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1784.

TO JAMES BOSWELL, ESQ.

Ætat. 75.

DEAR SIR,

“ You could do nothing so proper as to hasten back when you found the Parliament dissolved. With the influence which your address must have gain, ed you, it may reasonably be expected that your presence will be of importance, and your activity of effect.

“ Your solicitude for me gives me that pleasure which every man feels from the kindness of such a friend; and it is with delight I relieve it by telling, that Dr. Brocklesby's account is true, and that I am, by the blessing of God, wonderfully relieved.

“ You are entering upon a transaction which requires much prudence. You must endeavour to oppose without exasperating ; to practise temporary hostility, without producing enemies for life. This is, perhaps, hard to be done ; yet it has been done by many, and seems most likely to be effected by opposing merely upon general principles, without descending to personal or particular censures or objections. One thing I must enjoin you, which is seldom observed in the conduct of elections ;--I must entreat you to be scrupulous in the use of strong liquors. One night's drunkenness may defeat the labours of forty days well employed. Be firm, but not clamorous ; be active, but not malicious ; and you may form such an interest, as may not only exalt yourself, but dignify your family.

“ We are, as you may suppose, all busy here, Mr. Fox resolutely stands for Westminster, and his friends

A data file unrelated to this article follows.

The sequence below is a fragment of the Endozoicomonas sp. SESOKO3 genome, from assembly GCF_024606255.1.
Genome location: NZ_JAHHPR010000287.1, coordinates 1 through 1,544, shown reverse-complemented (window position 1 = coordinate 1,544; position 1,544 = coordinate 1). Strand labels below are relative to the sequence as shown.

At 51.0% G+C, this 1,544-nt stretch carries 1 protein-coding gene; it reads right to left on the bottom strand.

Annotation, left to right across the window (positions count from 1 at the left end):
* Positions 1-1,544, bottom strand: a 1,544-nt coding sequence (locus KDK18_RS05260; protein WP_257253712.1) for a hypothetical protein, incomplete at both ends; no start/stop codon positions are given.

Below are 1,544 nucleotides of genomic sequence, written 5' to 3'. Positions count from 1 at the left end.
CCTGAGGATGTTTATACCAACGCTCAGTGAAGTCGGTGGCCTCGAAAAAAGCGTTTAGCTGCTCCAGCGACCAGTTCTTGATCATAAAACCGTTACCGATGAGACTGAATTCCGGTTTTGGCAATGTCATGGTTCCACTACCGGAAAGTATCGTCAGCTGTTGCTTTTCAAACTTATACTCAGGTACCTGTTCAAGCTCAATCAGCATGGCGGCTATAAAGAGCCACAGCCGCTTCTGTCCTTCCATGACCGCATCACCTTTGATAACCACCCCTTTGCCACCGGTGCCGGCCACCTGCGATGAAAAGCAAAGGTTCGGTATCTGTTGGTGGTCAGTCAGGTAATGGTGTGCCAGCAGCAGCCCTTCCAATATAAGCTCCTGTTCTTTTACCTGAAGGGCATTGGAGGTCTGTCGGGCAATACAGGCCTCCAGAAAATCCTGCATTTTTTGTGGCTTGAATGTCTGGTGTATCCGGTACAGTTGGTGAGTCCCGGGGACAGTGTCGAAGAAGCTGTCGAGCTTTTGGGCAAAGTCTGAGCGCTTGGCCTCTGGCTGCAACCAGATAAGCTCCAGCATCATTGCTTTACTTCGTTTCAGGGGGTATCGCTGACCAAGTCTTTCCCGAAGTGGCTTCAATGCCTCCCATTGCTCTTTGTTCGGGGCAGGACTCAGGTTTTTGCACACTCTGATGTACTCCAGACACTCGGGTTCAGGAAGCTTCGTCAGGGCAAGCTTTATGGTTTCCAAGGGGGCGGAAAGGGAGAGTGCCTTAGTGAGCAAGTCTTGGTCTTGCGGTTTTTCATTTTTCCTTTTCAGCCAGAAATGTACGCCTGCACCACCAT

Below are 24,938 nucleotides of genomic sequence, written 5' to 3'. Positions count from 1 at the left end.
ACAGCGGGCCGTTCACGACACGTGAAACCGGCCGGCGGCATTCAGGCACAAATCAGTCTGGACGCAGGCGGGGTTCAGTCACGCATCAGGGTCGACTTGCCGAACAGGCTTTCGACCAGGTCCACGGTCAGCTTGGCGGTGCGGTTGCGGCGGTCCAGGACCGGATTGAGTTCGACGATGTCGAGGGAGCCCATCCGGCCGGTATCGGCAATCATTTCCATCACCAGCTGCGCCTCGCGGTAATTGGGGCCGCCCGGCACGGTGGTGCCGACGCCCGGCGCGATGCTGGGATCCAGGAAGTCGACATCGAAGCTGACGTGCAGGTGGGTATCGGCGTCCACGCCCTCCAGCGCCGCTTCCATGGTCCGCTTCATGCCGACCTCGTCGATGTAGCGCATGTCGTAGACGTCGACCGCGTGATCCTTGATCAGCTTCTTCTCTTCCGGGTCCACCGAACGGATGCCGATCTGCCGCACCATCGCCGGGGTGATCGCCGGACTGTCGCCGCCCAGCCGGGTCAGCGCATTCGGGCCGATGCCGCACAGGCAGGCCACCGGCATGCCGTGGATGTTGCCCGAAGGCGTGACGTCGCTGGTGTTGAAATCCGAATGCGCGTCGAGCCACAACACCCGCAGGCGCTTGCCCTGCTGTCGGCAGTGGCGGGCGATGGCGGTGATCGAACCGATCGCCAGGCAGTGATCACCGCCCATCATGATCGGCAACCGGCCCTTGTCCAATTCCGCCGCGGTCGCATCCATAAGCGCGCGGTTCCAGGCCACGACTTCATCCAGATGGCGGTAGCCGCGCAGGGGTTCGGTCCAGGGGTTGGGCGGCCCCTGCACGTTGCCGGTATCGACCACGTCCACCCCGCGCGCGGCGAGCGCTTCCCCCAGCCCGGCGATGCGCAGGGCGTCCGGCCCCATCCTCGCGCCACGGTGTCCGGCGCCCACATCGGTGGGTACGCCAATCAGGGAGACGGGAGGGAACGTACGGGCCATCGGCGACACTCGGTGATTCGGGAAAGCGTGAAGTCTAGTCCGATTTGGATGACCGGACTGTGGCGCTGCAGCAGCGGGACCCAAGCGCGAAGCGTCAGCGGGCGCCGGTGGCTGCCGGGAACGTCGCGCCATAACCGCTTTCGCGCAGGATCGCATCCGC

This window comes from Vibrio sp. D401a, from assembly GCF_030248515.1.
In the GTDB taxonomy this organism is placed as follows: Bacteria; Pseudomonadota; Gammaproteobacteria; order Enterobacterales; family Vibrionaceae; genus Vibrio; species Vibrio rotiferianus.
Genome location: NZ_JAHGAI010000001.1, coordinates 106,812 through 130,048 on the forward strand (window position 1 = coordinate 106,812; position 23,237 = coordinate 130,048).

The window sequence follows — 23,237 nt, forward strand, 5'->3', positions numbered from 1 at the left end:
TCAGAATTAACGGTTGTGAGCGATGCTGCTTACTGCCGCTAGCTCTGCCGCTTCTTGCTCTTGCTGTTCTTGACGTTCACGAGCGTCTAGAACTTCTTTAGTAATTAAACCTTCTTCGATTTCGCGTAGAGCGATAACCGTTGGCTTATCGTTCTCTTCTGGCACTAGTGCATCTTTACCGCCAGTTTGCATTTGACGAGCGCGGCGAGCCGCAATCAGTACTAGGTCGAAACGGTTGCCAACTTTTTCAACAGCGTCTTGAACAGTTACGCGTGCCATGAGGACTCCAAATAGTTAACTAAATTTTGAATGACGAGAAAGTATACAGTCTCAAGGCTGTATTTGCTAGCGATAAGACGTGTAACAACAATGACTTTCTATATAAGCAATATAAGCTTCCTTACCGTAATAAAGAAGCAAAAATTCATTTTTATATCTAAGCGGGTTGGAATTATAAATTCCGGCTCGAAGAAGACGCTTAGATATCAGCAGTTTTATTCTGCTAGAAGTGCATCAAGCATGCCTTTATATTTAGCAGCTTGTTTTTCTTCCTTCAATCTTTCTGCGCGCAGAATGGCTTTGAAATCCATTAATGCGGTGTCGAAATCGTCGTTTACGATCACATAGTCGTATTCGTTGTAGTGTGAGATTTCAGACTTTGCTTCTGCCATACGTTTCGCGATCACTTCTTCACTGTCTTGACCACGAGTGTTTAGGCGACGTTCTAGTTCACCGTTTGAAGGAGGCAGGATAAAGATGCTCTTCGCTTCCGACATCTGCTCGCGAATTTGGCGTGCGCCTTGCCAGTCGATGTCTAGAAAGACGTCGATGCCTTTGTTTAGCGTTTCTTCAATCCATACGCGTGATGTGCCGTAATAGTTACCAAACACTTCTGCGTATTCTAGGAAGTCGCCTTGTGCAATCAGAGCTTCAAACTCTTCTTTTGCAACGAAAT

say
will
carry the election,

. However that

be, he will certainly have a seat.

Mr. Hoole has 1784. just told me, that the city leans towards the King. Ætat. 75.

" Let me hear, from time to time, how you are employed, and what progress you make.

Make dear Mrs. Boswell, and all the young
Boswells, the sincere compliments of, Sir, your af-
fectionate humble servant,
London, March 30, 1784.

“SAM. JOHNSON."

To Mr. Langton he wrote with that cordiality which was suitable to the long friendship which had subsisted between him and that gentleman. March 27.

“Since you left me, I have continued in my own opinion, and in Dr. Brocklesby's, to grow better with respect to all my formidable and dangerous distempers ; though to a body battered and shaken as mine has lately been, it is to be feared that weak attacks may be sometimes mischievous. I have, indeed, by standing carelessly at an open window, got a very troublesome cough, which it has been necessary to appease by opium, in larger quantities than I like to take, and I have not found it give way so readily as I expected ; its obstinacy, however, seems at last disposed to submit to the remedy, and I know not whether I should then have a right to complain of any morbid sensation. My asthma is, I am afraid, constitutional and incurable ; but it is only occasional, and unless it be excited by labour or by cold, gives me no molestation, nor does it lay very close siege to life ; for Sir John Floyer, whom the physical race consider as authour of one of the best books upon it, panted on to ninety, as was supposed; and why were we content with supposing a fact so interesting, of a man so conspicu

1784. ous ? because he corrupted, at perhaps seventy or eighty, the register, that he might pass for

younger Ætat. 75.

than he, was. He was not much less than eighty, when to a man of rank who modestly asked his age, he answered, 'Go look ;' though he was in general a man of civility and elegance.

“ The ladies, I find, are at your house all well, except Miss Langton, who will probably soon recover her health by light suppers. Let her eat at dinner as she will, but not take a full stomach to bed.Pay my sincere respects to dear Miss Langton in Lincolnshire, let her know that I mean not to break our league of friendship, and that I have a set of Lives for her, when I have the means of sending it."